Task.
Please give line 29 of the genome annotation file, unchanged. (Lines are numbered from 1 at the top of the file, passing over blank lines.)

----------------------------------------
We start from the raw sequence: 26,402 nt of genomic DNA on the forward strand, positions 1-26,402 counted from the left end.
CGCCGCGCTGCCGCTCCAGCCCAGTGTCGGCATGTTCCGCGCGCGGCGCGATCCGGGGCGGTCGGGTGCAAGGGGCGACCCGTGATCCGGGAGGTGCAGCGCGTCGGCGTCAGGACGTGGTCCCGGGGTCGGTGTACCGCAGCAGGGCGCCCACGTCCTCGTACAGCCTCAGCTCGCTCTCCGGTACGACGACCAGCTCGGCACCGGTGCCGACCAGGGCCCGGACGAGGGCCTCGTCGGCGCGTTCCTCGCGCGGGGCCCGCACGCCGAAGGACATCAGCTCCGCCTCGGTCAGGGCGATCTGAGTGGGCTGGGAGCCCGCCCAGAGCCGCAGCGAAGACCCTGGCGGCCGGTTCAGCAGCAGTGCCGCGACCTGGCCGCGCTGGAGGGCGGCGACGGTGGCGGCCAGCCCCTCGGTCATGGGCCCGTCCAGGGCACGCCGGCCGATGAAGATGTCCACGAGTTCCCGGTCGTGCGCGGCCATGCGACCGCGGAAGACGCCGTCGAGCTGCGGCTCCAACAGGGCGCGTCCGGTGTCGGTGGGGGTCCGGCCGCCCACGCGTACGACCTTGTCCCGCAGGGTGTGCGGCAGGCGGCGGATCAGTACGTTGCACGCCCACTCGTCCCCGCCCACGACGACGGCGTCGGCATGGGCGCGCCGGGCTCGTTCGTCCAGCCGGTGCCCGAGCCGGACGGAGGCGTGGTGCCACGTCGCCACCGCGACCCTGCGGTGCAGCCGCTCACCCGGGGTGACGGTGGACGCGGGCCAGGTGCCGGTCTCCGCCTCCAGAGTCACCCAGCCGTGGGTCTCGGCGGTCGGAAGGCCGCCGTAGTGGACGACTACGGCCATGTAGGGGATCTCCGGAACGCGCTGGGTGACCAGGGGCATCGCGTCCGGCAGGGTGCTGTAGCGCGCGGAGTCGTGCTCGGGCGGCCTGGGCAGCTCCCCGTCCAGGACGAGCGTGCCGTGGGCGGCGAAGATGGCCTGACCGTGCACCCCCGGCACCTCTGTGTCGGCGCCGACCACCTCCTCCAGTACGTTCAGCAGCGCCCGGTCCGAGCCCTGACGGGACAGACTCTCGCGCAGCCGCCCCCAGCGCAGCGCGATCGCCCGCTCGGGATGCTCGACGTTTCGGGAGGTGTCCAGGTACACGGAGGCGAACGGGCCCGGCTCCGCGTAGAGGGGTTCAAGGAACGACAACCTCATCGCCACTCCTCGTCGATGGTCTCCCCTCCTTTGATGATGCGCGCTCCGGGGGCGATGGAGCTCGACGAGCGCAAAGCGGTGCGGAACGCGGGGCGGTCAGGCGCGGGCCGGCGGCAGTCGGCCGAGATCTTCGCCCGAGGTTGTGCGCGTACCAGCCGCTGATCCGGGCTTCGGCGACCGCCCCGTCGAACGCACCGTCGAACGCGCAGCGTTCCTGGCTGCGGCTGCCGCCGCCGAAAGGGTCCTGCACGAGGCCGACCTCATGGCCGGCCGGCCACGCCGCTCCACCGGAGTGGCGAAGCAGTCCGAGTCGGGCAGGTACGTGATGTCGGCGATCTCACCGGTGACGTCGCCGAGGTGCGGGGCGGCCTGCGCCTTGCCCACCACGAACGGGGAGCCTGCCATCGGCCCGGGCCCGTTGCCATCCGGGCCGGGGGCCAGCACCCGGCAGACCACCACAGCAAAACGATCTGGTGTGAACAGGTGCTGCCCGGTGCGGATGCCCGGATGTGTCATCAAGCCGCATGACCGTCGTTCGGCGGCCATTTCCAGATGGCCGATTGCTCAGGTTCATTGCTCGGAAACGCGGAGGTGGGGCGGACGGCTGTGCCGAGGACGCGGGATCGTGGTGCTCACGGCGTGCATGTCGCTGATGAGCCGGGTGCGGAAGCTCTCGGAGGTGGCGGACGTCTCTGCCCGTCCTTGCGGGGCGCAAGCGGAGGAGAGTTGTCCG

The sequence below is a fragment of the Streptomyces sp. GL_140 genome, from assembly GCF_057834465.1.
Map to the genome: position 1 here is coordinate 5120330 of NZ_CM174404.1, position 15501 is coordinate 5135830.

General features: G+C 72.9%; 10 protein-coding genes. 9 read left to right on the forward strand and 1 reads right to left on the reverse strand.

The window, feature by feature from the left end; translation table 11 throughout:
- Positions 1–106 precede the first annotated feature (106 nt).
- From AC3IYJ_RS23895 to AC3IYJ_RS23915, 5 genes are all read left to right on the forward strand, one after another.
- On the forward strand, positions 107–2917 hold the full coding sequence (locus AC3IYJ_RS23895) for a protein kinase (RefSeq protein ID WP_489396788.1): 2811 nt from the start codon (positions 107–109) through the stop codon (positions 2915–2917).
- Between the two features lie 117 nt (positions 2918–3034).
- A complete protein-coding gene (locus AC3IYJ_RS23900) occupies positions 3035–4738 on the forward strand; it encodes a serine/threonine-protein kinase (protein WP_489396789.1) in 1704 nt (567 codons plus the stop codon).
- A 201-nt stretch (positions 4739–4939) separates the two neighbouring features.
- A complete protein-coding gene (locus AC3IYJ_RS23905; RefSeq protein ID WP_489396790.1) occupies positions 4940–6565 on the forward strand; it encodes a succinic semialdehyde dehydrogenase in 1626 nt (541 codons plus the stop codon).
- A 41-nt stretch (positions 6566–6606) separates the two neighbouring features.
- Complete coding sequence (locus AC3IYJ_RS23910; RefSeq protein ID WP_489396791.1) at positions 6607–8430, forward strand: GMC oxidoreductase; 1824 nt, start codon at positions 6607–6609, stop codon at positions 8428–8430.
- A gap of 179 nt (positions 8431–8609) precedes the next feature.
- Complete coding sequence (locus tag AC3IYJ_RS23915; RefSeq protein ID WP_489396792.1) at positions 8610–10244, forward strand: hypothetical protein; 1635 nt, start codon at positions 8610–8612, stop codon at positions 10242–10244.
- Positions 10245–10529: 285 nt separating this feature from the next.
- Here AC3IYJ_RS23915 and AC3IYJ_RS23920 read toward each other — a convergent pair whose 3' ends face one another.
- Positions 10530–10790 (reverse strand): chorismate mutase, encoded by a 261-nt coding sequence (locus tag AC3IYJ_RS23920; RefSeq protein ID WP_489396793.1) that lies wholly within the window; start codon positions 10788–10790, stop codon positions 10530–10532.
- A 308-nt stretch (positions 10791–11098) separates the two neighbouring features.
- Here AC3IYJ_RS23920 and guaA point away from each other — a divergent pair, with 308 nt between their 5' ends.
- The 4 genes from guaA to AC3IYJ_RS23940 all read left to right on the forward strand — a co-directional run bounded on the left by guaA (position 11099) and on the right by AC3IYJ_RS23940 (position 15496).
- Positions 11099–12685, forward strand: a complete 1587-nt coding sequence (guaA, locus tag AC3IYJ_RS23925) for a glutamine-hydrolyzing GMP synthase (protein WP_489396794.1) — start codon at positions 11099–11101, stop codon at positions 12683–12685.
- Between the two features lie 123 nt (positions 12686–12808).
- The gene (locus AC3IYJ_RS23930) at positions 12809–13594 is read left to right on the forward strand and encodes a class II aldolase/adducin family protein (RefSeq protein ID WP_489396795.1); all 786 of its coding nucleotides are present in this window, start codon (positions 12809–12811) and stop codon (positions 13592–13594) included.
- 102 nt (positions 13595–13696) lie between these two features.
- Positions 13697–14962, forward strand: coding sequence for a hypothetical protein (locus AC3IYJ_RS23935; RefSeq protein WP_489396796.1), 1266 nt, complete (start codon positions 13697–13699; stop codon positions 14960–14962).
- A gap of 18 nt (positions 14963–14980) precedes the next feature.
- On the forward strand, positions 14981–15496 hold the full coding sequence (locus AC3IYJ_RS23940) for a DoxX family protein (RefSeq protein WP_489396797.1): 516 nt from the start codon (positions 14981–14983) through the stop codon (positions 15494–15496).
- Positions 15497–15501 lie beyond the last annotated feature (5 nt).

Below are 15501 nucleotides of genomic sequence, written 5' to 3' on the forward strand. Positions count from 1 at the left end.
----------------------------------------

- A gap of 18 nt (positions 14963–14980) precedes the next feature.